Tag Archives: SOTU

DC Response to SOTU

After all is said, done, and drunk…a couple of post-SOTU thoughts.

I’ve mentioned before the amount of political capital the President seems to want to spend on a couple of issues that go beyond the usual talk of jobs, economy, deficits, education, health care, wars, etc. Obviously, I speak of comprehensive immigration reform and gun control.

It was difficult not to notice that he gave only 212 words to immigration and 626 words to gun control. And while he gave an impassioned plea to control the guns based on the various victims, he spoke not one word of the realities faced by families split apart by his record deportation policies. Instead, he boasted of the “progress” made by the administration on the “southern border and the ever-popular “learn English” and “back of the line” phrases that have become quite tiresome tired. And quite frustrating, too.

The rest of the speech had great ideas on job creation and how to responsibly decrease the deficits. With the vast majority of his proposals I agree–even some of the gun control stuff if it didn’t appear to be a bigger priority than immigration reform.

And although the drink of water seen around the world provided comic relief, nothing was more disturbing than Marco Rubio’s response.

Without apology, I will say his family’s “immigration” experience is much different than the vast majority of others’ experiences, particularly what the sons and daughters of immigrants experience today. And while he has enjoyed various government benefits, he seems to want to cut off everyone else, as if he has some air of superiority.

He seems to conveniently forget that the reason we spend more on federal financial aid is because we have more students enrolling in college than when he and I were in school, especially Latinos. Although he mentioned higher tuition, he didn’t offer an idea about how to make college affordable–no, he stated we don’t need to spend more on federal financial aid. In other words, he offered nothing in regards to expanding opportunities, especially for kids who come from working class parents, as was his and my experience, apparently. Simply put, he is out of touch, embracing a right-wing political ideology after enjoying benefits abhorred by that ideology. He is the poster-child of hypocrisy.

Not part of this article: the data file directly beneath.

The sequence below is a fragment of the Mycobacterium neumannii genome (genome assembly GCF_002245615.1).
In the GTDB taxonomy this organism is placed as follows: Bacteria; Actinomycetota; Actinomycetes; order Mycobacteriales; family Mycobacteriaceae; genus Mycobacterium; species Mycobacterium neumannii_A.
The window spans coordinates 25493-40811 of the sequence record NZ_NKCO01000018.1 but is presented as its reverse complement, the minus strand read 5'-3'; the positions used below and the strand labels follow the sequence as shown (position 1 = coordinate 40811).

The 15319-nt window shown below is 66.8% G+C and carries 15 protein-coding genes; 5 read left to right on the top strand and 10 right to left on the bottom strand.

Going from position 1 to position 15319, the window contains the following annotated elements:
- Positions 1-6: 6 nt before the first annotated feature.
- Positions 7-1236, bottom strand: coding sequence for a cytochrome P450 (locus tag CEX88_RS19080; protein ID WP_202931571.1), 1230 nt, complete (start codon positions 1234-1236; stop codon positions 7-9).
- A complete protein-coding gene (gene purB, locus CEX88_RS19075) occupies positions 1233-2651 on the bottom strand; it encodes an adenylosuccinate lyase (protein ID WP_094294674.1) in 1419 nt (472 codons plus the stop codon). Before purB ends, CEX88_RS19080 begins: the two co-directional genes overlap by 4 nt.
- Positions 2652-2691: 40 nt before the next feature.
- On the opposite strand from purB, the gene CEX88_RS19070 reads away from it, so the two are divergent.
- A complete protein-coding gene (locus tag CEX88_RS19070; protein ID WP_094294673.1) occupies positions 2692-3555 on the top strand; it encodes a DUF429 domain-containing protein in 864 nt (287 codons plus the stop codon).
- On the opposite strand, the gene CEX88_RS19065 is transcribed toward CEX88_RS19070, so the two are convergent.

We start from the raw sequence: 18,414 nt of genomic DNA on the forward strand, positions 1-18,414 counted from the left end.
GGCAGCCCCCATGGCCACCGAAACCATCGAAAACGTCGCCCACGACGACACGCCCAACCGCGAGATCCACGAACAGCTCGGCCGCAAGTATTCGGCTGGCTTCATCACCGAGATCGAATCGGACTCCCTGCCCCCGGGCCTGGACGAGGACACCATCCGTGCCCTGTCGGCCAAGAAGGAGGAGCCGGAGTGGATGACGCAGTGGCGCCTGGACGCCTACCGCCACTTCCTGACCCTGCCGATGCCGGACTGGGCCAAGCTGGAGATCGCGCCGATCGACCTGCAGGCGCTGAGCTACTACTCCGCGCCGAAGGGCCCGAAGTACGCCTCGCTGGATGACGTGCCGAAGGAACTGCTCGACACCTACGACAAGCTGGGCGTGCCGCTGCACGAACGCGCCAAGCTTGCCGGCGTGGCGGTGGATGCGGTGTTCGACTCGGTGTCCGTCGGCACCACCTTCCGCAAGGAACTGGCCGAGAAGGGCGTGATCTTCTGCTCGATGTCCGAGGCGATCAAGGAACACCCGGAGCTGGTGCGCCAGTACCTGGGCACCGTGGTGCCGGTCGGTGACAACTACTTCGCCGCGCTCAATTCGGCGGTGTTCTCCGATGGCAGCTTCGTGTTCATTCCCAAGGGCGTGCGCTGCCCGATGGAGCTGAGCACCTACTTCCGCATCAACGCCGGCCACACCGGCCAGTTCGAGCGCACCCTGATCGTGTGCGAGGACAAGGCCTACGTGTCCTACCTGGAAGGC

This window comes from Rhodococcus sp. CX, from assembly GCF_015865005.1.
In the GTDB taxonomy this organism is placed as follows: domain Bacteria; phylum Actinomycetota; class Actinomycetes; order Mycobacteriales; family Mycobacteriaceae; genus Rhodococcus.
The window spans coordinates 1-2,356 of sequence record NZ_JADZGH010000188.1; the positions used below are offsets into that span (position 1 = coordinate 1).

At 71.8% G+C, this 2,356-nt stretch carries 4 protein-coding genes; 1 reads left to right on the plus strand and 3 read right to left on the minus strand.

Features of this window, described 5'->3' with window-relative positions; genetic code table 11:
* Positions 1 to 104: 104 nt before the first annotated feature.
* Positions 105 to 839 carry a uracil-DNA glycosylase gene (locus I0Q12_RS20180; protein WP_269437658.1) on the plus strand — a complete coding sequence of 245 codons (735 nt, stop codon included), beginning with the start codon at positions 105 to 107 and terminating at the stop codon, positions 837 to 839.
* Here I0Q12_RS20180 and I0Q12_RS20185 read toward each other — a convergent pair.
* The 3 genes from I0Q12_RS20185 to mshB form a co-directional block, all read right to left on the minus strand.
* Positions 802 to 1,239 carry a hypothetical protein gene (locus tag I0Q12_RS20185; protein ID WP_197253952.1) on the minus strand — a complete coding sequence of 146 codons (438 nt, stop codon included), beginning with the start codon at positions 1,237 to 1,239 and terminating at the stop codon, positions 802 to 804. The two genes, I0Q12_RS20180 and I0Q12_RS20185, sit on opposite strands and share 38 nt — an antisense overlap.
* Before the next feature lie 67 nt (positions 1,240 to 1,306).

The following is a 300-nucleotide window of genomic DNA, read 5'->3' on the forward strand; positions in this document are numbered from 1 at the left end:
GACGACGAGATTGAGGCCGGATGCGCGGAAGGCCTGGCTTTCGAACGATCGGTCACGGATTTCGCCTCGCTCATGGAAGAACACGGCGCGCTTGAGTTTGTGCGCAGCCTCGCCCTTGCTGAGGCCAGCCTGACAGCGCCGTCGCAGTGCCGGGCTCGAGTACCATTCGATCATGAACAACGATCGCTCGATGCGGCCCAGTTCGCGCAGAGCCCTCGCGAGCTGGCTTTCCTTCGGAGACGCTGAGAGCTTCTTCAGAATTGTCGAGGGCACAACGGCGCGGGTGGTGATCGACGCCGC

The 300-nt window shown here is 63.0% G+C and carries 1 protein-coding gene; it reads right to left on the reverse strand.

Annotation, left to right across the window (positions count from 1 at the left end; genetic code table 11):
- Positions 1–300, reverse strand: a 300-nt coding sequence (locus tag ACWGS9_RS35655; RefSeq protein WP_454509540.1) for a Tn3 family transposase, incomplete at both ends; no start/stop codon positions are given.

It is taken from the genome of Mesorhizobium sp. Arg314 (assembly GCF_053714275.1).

Ultimately, both sides need to work together to enact policies that even President Obama states we will not get 100% of what we really want. I’ve accepted that much, but for those of us who think beyond the political (or nonprofit) paycheck that others strive for in this game, it has become a lot more difficult to stomach the politics, the policies, and the rhetoric.

Obviously, it was difficult for those protesting the Senate hearing today.

Homeland Security Secretary Janet Napolitano was interrupted at today’s Senate Immigration Hearing as she boasted that U.S. borders have “never been stronger.” The protesters who interrupted the hearing on multiple occasions demanded that the administration cut deportations and focus on the human rights of undocumented immigrants.

I rest my case.

 

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Rubio Will Deliver Response to the 29%

The media is making a lot of pedo about Marco Rubio delivering the right-wing response to President Obama’s State of the Union. Oh, but the media goes crazy over Rubio’s Español response.

If all he intends to do is read a direct translation of the English version, then, all he’s doing is talking to the 29% of Latinos who voted for the Republicans in 2012. And chances are that is exactly what will happen given his lack of support for a path to citizenship without the enforcement trigger.

No, instead of a legislative speech, chances are that in  his Español speech he will deliver the same old right-wing talking points, “Latinos are just like the Republicans” and “Latinos are conservative.”

Yeah, tell that to the 71% who voted for President Obama. When it comes to most, if not all, issues (education, jobs/economy, health care, immigration), Latinos side with Democrats. On the hottest–abortion and marriage equality–Latinos are on the progressive side of 50/50, and that’s getting better, too.

Frankly, he has another option of telling some truths about Republicans and their racist vitriol on immigration in Spanish. Or how Republicans want to put our abuelitos and abuelitas on the street by threatening Social Security and Medicare and other benefits they have invested in as taxpayers. But does he have the cojones? Of course, without supporting policies that Latinos support, Rubio is left serving as what we all know he is for the Republicans–window dressing, lipstick on an elephant, etc.

No, Latinos will not be fooled.

Not that President Obama is doing a great job of keeping us happy. It seems he is putting more political capital into the gun debate than into CIR, and he is continuing his deportation scheme, thus, separating families and wasting local law enforcement resources. Still, Rubio and his ilk will only say something like, “Obama didn’t do anything in his first term.” And Rubio will conveniently leave out that 100% of Republicans voted against the DREAM Act in 2010.

Ultimately, Latinos will side with the ones that are barely hanging on and giving the image that they are doing something, and in this case, it is not Marco Rubio and the GOP. It won’t matter what Rubio says.

I’m looking forward to the talking heads this weekend to see how they over-analyze Marco Rubio and the Latino Republican effort. I bet they leave out facts and issues and instead promote the window dressing that votes against Latino interests.